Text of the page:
There is no great mystery to the style of game that Johnson and his assistants Jonathan Humphreys, Matt Taylor, Duncan Hodge and Massimo Cuttitta have dreamed up for Sunday’s opening RBS Six Nations Championship match with Ireland in Dublin. The forward pack is bristling with size, raw strength and aggression, and no little skill across an intriguing new back row shape, while the back line is anchored by two of the squad’s biggest threequarters in 6ft 2in Duncan Taylor and Dunbar, an inch taller and of a similar 16-and-a-half stone weight.
Working with the back row they will bring a degree of comfort to the half-back pairing of Greig Laidlaw and Duncan Weir, both of whom stand 5ft 9in tall, and face 6ft 2in opponents. Many will argue, rightly, that Scotland require more than a comfort blanket to take on Ireland, but they have not been selected to run rings around Jonny Sexton, Gordon D’Arcy and Brian O’Driscoll, a trio that possess the combined experience of 238 Test matches, and a few Lions ones on top.
The Scottish fly-half and centres have 17, but they have been picked to play a certain game. We need no crystal ball to reveal that it starts with a solid defence that frustrates Ireland on their own patch, and, in possession, will revolve around an ability to kick ball deep into the Irish half and for lineouts that Scotland will fancy winning, and to batter into the Irish midfield with a venom that knocks them back and allows the kind of quick ball that can spring Sean Lamont, Sean Maitland and Stuart Hogg into space at full and dangerous pelt.
Dunbar and Taylor only made their Test debuts last summer, but Dunbar particularly made light work of it. Born and bred in Dumfriesshire, brought up on a farm, his memory of watching his first Six Nations game, “in the 1990s, maybe 2000s” was of “catching the last 20 minutes after finishing the lambing”.
He is a cheery lad, but finds media interviews more taxing than catching Hogg or Maitland, and admits he struggles to know what to say. He is looking forward to Sunday’s game, and is excited by the prospect of facing up directly to O’Driscoll in the Aviva Stadium in his first RBS Six Nations game as the old Irish master prepares to take his leave. But asked if it feels this challenge to be different to facing Paul Williams of Samoa on his debut in Durban or JJ Engelbrecht in Nelspruit in his second Test in June, he shrugs and replies: “It’s international rugby isn’t it? It’s all pretty similar. We’ve played against most of the Irish boys with Glasgow and Edinburgh so we know what they bring and how big a challenge it’s going to be. We’re just looking forward to it.”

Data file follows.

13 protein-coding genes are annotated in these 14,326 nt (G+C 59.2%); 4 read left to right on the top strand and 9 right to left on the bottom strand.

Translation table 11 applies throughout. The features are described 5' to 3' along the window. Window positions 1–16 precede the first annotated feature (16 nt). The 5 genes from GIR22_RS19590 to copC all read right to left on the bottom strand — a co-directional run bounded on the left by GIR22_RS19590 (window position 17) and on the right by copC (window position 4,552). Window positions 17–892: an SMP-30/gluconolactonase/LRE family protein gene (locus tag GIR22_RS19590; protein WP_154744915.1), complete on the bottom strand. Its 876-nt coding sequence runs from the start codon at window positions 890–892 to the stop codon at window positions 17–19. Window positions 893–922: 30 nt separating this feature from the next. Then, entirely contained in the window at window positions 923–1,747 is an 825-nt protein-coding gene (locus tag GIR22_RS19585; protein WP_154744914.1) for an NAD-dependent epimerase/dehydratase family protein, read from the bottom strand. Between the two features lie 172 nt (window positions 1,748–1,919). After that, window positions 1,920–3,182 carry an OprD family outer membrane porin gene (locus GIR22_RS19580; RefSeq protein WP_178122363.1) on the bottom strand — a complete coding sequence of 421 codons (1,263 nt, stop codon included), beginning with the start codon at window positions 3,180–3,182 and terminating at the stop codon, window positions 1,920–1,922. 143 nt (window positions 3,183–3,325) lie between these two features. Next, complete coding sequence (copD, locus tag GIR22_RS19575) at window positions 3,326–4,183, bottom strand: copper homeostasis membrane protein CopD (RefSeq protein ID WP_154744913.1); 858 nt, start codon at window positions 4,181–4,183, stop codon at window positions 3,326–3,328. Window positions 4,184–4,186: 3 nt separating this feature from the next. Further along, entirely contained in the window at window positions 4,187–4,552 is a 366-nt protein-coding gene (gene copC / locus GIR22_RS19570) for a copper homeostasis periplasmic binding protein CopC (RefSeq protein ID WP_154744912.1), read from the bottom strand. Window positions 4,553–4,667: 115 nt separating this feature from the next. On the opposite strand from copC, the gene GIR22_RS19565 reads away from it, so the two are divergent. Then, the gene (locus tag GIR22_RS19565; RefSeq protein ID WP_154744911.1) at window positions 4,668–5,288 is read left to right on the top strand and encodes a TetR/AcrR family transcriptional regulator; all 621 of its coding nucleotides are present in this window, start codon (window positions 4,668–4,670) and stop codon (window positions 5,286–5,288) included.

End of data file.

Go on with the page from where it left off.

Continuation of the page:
Dunbar has come through the system from Lockerbie Academy to Annan RFC then Selkirk and the Glasgow age-grade ranks without much fuss, even picking up an agricultural qualification along the way. Little seems to faze “Big Eck”. And that in itself is exciting as one ponders how O’Driscoll might be curtailed in one of his final games in front of the Ireland support. “He’s a great player, one of the northern hemisphere’s best,” said Dunbar of his opposite number, “and I’m hugely excited to play against him. I’ve watched him in the Six Nations since I was young and I know how good he can be on his day, so I’ve got to make sure Sunday’s not his day.
“The first time I played against him was in the play-off with Glasgow last year, and it was a huge challenge, but I thought we dealt with him well that day so I’m looking forward to Sunday. He’s had a good career and was definitely someone I looked at as a youngster. I took note of the way he plays and some of the things he does, and I’ve tried to take some of these things into my game. In the northern hemisphere they [O’Driscoll and D’Arcy] are probably one of the most experienced partnerships so I’m just really looking forward to it. It’s a great challenge.”
Dunbar offers more than simply a big rock-like defence, and any defender who underestimates his ability to accelerate and off-load could regret it, but he does offer a solid presence in what is widely reckoned to be the most difficult defensive position in the modern game. Dunbar has grown into an astute defender, strong and mobile, but he does not believe there is a secret to it, nor in keeping O’Driscoll quiet.
“It’s just cutting down his space and time on the ball. Everyone knows that if you’re under pressure you can’t do as much as you’d like to do. So it’s about pressure really. Hopefully, the forwards can set a platform for us and stop Ireland getting much of a platform to play off.”
Two players, two centre pairings, at opposite ends of the international spectrum. Scotland have struggled with centre options and while Matt Scott – primed for a second half appearance – works his way back from injury and Nick de Luca and Max Evans strive to keep the pressure on, Dunbar and Taylor cannot be expected to outshine D’Arcy and O’Driscoll as they take their bows on the Six Nations stage. But how they go about their business, how successful they are at denying the Irish pair space and time, and how much of a strong platform they provide for Scotland in attack this first outing together will provide a key indication of the duo’s potential.
Quiet and understated maybe, but they do not lack for ambition either. Dunbar added: “Obviously, the boys improved last year and finished third, but we’re looking to go further this year. Of course we know how difficult the tournament is, and how difficult Ireland can be when they’re on their game so we have to make sure we turn up with the right attitude. We [Dunbar and Taylor] are both good ball-carriers, bring a lot of direct running, so hopefully we can get into the game early. We have a back three with lots of potential so hopefully we can give them lots of quick ball and let them do their thing. It’s exciting.”
THE SCOTSMAN RUGBY SHOW IN ASSOCIATION WITH GINGER GROUSE